The regulations document states: “Pickup trucks, SUVs, and hatchbacks with two-wheel drive and four-wheel drive options are all available as ZEVs now, with even more coming in the next few years. Electric vehicles can be driven in very cold weather. ZEVs are common in countries with cold winters like Norway, w[h]ere over 70 percent of new car sales are ZEVs.”
There are four key points in this one comparison that fail basic critical analysis.
- Land area
- Commonality & Availability
It would be absurd to attempt to compare travel distances, times, and frequency of travel of the 2nd largest country in the world by land area, to the 69th largest. Add in the topography of Canada versus Norway, and you can’t help but laugh at the idea.
If they wanted to compare EV usage based on land area, they should have stopped at Alberta. Norway’s land area is 385,207 km2 with about 5 percent water, which is about half that of the province of Alberta, which is 661,848 km2 with about 3 percent water.
The travel distance between the major populated areas of Calgary and Edmonton is about 300 km, over fairly even terrain, while the distance between Oslo and Bergen is 463km on uneven indirect terrain. But if they compared Norway to Alberta, then I guess they would be accused of cherry picking their data.
Canada’s Population is roughly 7 times that of Norway. The logistics of importing, manufacturing, distributing, and maintaining EVs with such a large population over a landmass roughly 31 times that of Norway, is incomparable, and it is ludicrous to suggest that we would be able to get our numbers per capita up to Norway’s by 2030 or even 2040.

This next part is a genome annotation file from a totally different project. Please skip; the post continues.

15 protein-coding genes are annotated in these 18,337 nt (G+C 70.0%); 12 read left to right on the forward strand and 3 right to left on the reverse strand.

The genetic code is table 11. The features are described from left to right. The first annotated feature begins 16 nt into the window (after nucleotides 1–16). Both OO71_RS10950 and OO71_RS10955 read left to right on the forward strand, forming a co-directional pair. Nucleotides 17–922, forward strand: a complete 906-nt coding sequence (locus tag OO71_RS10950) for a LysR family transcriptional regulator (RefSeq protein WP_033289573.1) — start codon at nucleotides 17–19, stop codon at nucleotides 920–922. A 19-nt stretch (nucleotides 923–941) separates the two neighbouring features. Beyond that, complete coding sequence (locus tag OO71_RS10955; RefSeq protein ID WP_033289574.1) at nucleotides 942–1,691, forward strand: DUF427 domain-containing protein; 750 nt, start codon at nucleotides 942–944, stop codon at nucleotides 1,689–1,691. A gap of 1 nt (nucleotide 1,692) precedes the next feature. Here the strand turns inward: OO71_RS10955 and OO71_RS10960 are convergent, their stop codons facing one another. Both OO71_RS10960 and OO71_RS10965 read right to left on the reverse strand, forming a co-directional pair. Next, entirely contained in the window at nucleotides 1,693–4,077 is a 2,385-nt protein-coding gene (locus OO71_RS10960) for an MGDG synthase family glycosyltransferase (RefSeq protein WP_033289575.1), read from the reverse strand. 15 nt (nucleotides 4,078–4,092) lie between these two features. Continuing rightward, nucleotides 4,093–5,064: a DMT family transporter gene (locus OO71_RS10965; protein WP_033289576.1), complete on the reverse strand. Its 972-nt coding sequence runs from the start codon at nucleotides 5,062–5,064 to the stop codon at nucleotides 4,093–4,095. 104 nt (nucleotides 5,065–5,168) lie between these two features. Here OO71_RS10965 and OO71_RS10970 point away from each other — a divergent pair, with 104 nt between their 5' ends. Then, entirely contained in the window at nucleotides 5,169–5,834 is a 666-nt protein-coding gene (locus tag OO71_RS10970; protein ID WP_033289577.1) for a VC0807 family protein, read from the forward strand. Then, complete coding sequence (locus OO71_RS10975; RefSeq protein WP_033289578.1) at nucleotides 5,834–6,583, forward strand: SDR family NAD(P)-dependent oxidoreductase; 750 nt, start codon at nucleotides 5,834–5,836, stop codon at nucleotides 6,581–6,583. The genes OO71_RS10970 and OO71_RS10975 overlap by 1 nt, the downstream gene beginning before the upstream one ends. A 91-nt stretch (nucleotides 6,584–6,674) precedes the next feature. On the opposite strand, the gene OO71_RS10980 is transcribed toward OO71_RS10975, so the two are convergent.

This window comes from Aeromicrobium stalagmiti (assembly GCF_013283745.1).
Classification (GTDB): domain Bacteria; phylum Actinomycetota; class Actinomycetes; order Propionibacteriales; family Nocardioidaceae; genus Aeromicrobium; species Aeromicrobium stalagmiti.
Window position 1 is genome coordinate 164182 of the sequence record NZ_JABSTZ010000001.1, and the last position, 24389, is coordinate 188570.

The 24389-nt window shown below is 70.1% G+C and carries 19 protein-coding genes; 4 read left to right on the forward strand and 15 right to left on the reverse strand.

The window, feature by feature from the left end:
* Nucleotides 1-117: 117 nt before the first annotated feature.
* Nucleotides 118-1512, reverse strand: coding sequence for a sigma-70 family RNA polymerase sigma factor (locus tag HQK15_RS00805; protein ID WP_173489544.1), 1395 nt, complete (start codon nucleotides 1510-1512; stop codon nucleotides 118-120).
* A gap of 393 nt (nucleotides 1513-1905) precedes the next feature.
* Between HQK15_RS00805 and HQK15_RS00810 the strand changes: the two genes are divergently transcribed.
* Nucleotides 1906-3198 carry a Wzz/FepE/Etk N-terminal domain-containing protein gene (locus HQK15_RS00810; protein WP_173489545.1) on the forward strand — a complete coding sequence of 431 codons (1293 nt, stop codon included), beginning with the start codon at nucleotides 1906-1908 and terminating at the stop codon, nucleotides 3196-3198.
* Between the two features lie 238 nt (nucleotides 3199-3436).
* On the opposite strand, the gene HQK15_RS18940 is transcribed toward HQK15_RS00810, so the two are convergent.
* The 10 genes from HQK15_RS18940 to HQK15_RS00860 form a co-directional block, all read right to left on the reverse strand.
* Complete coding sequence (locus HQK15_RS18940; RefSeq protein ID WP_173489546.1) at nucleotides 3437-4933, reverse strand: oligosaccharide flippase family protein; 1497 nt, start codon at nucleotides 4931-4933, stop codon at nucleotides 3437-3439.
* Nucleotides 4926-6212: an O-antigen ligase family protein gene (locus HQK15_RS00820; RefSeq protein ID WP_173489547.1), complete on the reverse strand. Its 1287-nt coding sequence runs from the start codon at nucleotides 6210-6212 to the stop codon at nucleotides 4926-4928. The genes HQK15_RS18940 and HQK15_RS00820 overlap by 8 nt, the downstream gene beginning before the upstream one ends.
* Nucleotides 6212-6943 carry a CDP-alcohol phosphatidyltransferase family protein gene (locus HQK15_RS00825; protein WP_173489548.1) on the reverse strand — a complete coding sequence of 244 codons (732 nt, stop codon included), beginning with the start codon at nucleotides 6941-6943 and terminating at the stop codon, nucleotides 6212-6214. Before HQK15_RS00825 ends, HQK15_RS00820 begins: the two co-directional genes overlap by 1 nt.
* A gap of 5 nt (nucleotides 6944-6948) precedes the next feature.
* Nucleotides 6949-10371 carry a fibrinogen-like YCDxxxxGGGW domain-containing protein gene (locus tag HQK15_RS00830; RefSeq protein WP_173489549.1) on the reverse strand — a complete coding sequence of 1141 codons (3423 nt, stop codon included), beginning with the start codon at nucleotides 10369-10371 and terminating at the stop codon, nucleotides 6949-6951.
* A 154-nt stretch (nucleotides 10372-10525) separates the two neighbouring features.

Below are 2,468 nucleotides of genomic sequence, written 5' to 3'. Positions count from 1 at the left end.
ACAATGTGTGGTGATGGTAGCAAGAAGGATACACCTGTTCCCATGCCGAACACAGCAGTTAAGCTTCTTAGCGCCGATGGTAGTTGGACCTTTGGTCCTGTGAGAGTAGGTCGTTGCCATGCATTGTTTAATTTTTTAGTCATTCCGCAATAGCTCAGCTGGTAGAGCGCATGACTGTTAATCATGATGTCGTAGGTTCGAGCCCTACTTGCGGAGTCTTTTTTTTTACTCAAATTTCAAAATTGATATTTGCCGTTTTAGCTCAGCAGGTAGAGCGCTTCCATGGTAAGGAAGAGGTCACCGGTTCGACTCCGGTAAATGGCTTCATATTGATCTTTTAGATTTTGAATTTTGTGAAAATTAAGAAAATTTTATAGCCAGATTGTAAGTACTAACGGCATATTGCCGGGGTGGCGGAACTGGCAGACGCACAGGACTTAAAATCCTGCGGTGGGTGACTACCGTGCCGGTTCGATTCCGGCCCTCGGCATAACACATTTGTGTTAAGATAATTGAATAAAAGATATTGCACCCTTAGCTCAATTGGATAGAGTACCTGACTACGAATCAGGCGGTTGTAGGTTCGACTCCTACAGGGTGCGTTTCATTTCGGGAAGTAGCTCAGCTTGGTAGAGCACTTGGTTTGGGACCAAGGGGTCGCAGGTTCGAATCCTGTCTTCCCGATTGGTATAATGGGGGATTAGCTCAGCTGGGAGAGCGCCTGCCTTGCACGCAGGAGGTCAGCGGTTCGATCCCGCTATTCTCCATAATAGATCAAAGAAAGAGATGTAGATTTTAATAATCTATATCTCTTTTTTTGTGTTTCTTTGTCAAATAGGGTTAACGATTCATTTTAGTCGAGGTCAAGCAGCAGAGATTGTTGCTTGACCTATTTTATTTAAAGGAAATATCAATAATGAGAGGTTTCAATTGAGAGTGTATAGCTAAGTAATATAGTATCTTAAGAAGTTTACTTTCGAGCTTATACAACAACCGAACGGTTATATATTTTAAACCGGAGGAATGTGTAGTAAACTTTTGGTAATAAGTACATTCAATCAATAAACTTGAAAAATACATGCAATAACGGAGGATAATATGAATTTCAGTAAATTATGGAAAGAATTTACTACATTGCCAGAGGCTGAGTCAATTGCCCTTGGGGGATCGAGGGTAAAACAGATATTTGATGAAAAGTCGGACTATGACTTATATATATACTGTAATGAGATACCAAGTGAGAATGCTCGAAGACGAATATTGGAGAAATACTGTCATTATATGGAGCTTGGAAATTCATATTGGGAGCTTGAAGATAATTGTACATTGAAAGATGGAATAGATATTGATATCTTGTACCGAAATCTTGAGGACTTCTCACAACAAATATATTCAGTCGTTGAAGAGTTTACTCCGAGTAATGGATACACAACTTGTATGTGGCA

This presents a task that is totally outside the realm of possibility for a naturally evolving market. They would have to kidnap workers from other sectors and force them onto a grueling 16-hour per day work schedule. Fortunately, that doesn’t appear to be part of the agenda, since the Liberal government’s “just transition” agenda prefer oil and gas workers become “janitors.”
Again, a more realistic goal would have been to take each province separately, and suggest making it the goal for Alberta. Norway’s population is estimated at being 5,456,582, while Alberta’s is estimated at 4,500,917. While there would still be concerns, having a million less people spread over twice the area, it would make it a far more realistic comparison. Better to aim 100 meters out, than to shoot for the moon.